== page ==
Told over eight episodes, the series will explore the layers of a major murder investigation from multiple perspectives, following the different teams of detectives, specialists, scientists and lawyers from day one. Intercut and in real time it promises extraordinary insight into the challenges of the criminal justice system told with a fantastically ambitious creative approach.
And Kibbutz: a new format from Lion Television, which will see a diverse group of British Jews journey through modern Israel.
The result promises to take the audience into debates about anti-Semitism, the situation for Palestinians, the occupied territories, issues fiercely contested through history, with special relevance in the present.
But challenging can be funny too. Toby Jones’ new comedy Don’t Forget the Driver, follows a loveable, mid-life crisis coach driver, as his life turns to chaos when a dead body washes ashore in Bognor Regis. Its beautifully observed, richly layered, painfully funny, so very human.
The Mash Report is returning to BBC Two having broken the internet with its viral clips from the brilliant Rachel Parris and Nish Kumar as they discussed Trump, sexual harassment and Brexit. Short form content from this series has had over 200 million views – bringing a massive new audience to topical comedy.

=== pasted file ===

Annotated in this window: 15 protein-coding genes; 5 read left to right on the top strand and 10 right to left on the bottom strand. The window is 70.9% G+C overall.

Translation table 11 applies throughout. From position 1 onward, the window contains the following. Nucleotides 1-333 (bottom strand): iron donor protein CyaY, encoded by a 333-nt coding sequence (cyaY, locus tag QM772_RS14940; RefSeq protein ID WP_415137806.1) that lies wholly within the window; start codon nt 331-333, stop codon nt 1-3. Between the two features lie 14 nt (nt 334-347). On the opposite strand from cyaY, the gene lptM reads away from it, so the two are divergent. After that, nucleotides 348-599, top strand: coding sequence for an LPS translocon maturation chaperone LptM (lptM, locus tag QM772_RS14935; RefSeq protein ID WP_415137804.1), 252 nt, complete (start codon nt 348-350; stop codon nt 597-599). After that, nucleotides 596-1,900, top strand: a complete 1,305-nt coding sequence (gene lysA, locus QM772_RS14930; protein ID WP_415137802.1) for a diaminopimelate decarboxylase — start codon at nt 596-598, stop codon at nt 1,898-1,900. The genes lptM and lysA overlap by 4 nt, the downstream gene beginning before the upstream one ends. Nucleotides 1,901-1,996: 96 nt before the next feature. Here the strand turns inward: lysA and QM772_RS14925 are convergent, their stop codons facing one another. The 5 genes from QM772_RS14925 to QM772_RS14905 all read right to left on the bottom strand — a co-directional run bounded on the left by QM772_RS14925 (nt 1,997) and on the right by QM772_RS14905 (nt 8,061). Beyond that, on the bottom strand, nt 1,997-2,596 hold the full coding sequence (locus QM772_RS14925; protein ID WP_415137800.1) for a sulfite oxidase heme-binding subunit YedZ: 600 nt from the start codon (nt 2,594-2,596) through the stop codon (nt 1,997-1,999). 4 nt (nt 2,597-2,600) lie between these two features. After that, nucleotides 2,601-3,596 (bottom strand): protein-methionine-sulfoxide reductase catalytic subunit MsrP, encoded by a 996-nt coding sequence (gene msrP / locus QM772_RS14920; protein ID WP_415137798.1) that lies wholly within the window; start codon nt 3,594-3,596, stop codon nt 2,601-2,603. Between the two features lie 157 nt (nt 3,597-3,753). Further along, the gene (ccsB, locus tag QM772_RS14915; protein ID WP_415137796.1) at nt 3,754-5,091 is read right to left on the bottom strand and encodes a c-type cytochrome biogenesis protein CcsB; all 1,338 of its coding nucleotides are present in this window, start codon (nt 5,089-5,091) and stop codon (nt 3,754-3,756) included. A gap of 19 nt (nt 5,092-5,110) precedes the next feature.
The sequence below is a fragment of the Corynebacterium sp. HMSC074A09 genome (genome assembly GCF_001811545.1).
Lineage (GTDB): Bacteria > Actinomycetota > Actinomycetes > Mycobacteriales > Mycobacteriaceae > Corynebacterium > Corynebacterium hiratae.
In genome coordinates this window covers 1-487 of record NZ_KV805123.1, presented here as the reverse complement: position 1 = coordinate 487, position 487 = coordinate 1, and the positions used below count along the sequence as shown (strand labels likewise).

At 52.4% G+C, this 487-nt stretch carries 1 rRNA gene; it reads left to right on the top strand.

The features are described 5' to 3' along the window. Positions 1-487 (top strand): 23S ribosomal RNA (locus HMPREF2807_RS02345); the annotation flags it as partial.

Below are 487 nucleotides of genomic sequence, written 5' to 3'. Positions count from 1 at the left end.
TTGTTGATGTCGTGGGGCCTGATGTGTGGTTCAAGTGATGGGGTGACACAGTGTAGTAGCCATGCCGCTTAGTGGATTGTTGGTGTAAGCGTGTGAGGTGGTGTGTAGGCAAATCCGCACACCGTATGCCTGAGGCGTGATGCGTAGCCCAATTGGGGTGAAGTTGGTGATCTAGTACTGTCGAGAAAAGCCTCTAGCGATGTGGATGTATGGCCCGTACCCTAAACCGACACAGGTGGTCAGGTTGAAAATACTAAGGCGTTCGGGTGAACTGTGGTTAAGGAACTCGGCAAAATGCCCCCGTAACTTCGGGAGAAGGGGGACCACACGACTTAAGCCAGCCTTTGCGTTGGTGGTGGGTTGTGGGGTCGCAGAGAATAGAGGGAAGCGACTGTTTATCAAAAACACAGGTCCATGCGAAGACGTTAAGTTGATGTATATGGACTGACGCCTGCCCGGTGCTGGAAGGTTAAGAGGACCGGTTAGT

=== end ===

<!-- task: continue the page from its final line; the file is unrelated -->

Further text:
These are all shows that draw the audience in, demanding their attention, challenging us all.
The second element at the heart of my BBC Two is that we embrace complexity. We never simplify, but rather relish the details that make the world fascinating, contradictory, nuanced. The world is too messy, too complicated to have all of the creases ironed out. Our audience wants illumination not simplification.
The unique Hugo Blick’s new drama Black Earth Rising focuses on one woman’s search for identity and justice set against the backdrop of the Rwandan genocide.
The issues behind the drama do not get much bigger – or more complex and it makes for unforgettable television. Today I am announcing that the brilliant Michaela Cole is staring as Kate – she is mesmerizingly brilliant.